Edward James Ravenscroft (1816-1890), The Pinetum Britannicum. A Descriptive Account of Hardy Coniferous Trees Cultivated in Great Britain
Edward James Ravenscroft (1816-1890)
The Pinetum Britannicum. A Descriptive Account of Hardy Coniferous Trees Cultivated in Great Britain
Edinburgh and London: 1863-1884.
3 volumes. Folio (22 4/8 x 18 2/8 inches). 48 hand-colored lithographs after Richard Williamson James Black, R.K. Greville, and J. Wallace, engraved by A. Murray, Robert Black, Fr. Schenk, J. M'Nab and M.T. Masters, 4 mounted albumen photographs by F. Mason, one lithographic plate of maps, and numerous wood-engraved illustrations in the text (all leaves on guards, occasional light spotting). Later half green morocco gilt (extremities a bit worn).
Provenance: with the small ink library stamp of Bolton Public Libraries on the verso of the title-page of each volume.
First edition of one of the great British works on pines, Edward James Ravenscroft's "Pinetum Brittanicum," lavishly illustrated with colorful and refined depictions of many varieties of pine trees from both sides of the Atlantic. Many illustrations portray the trees in parks or other natural settings with human figures included in the compositions, belying Ravenscroft's ostensibly scientific goal in producing the work. Despite the great artistry and esthetic appeal of the images, however, the "Pinetum Brittanicum" is a testament to the great 19th-century fascination with natural history, as well as the impulse to classify and catalogue--two interests that went hand in hand and intensified dramatically over the course of the 1800s. Ravenscroft was one of the great talents to emerge in this period in the field of natural history illustration, combining aspects of beauty and science--normally considered antithetical--with apparently effortless grace.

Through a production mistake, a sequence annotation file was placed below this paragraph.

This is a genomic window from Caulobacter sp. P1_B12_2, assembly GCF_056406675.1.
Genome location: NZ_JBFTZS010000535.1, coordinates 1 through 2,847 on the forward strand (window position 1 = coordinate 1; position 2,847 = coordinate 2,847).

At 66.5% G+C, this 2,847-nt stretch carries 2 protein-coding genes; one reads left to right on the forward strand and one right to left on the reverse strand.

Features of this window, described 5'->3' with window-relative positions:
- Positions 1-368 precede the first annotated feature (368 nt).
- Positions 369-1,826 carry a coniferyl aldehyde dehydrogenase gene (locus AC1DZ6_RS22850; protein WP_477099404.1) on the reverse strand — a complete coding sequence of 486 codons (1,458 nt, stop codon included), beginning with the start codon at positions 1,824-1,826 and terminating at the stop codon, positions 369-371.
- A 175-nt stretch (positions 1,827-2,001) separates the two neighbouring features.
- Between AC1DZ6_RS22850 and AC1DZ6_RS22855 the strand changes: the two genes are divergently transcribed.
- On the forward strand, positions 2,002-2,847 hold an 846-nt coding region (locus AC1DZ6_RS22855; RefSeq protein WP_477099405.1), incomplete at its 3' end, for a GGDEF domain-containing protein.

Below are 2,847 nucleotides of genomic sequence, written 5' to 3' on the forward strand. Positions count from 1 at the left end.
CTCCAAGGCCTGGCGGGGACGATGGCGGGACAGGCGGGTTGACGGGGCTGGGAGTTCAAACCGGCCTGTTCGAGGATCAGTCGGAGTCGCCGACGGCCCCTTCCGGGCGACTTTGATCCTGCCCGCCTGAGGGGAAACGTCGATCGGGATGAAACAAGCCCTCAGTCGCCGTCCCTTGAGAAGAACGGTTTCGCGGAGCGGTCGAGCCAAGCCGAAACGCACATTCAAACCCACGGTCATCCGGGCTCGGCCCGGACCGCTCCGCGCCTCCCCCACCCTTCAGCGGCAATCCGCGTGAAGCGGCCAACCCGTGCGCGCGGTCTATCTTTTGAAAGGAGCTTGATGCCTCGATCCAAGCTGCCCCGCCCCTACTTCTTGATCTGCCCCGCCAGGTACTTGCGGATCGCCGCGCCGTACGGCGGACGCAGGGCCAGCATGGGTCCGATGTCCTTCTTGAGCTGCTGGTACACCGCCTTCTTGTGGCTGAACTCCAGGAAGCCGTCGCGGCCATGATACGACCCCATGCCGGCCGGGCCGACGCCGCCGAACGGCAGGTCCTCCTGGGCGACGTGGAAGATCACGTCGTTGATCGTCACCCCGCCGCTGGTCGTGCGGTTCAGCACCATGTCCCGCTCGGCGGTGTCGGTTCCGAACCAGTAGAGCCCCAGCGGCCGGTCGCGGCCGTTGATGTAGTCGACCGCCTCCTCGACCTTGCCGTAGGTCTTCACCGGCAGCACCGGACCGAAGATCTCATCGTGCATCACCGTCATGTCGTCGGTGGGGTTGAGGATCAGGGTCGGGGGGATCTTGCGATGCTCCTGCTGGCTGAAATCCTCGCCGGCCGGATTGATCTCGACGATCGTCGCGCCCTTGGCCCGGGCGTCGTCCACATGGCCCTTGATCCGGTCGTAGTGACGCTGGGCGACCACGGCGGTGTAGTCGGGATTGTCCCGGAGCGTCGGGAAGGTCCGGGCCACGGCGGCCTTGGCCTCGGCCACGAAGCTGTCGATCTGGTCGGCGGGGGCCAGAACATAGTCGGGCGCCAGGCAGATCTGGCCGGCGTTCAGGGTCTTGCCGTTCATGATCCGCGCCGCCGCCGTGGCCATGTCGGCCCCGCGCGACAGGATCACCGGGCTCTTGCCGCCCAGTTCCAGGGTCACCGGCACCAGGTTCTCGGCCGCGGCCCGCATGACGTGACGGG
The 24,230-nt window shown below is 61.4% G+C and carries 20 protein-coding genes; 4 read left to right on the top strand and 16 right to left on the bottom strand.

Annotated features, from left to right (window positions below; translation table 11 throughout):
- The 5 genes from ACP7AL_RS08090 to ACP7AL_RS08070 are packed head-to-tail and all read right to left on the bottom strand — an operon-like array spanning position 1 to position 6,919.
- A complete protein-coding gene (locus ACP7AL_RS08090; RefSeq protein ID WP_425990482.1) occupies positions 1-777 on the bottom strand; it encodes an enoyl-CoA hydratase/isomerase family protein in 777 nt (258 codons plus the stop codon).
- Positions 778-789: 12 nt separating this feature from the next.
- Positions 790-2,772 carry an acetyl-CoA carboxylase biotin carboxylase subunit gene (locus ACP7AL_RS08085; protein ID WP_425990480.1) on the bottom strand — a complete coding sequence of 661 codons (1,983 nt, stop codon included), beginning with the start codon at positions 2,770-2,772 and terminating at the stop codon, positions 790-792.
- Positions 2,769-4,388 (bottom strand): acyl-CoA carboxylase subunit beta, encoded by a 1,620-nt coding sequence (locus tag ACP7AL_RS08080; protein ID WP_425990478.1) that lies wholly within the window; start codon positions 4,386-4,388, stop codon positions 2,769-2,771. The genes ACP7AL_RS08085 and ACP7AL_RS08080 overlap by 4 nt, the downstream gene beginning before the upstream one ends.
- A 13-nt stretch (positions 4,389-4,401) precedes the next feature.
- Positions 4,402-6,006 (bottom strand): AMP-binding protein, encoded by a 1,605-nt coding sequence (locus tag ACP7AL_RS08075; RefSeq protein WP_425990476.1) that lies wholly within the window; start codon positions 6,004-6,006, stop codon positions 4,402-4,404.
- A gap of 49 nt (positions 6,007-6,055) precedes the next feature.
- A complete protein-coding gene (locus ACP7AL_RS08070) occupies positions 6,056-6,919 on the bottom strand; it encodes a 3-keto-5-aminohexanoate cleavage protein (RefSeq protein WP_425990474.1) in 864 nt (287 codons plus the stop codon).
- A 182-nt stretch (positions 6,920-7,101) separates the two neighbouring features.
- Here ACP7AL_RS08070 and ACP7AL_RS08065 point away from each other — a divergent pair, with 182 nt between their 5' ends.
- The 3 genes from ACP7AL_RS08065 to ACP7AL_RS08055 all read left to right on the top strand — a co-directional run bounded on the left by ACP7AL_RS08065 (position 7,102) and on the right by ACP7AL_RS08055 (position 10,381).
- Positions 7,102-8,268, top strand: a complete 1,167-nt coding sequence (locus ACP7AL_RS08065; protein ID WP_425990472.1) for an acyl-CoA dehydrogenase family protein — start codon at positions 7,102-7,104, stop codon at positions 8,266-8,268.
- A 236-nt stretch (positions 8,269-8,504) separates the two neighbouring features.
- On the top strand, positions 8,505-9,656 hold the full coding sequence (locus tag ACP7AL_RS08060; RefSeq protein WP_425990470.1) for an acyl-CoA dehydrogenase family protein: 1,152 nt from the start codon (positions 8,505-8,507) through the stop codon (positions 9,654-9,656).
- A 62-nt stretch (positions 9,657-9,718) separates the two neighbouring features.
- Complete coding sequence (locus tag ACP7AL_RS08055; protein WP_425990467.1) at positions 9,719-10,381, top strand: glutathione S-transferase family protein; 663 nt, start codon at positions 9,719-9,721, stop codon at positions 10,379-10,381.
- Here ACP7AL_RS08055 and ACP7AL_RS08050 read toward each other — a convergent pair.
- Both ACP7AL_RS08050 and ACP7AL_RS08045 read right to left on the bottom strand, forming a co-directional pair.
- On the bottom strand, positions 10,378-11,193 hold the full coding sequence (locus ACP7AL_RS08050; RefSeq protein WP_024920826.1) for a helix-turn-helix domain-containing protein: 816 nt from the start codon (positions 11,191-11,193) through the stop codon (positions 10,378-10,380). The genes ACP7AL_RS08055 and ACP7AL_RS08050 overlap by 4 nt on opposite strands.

John Lindley contributed botanical descriptions for the first three parts, and Andrew Murray and Maxwell T. Masters wrote the remainder. Production began with substantial support by Peter Lawson & Son, who subscribed for 100 copies, and by French Emperor Napoleon III, who requested 30. Due to historical and financial upheavals, work on the "Pinetum" was suspended, but resumed again and it was issued complete in 1884. The end result clearly justified the decades-long production, for the scope and quality of Ravenscoft's splendid work on pines remains unmatched. [Nissen BBI 1588; Great Flower Books, p.127; Stafleu and Cowan 8685].
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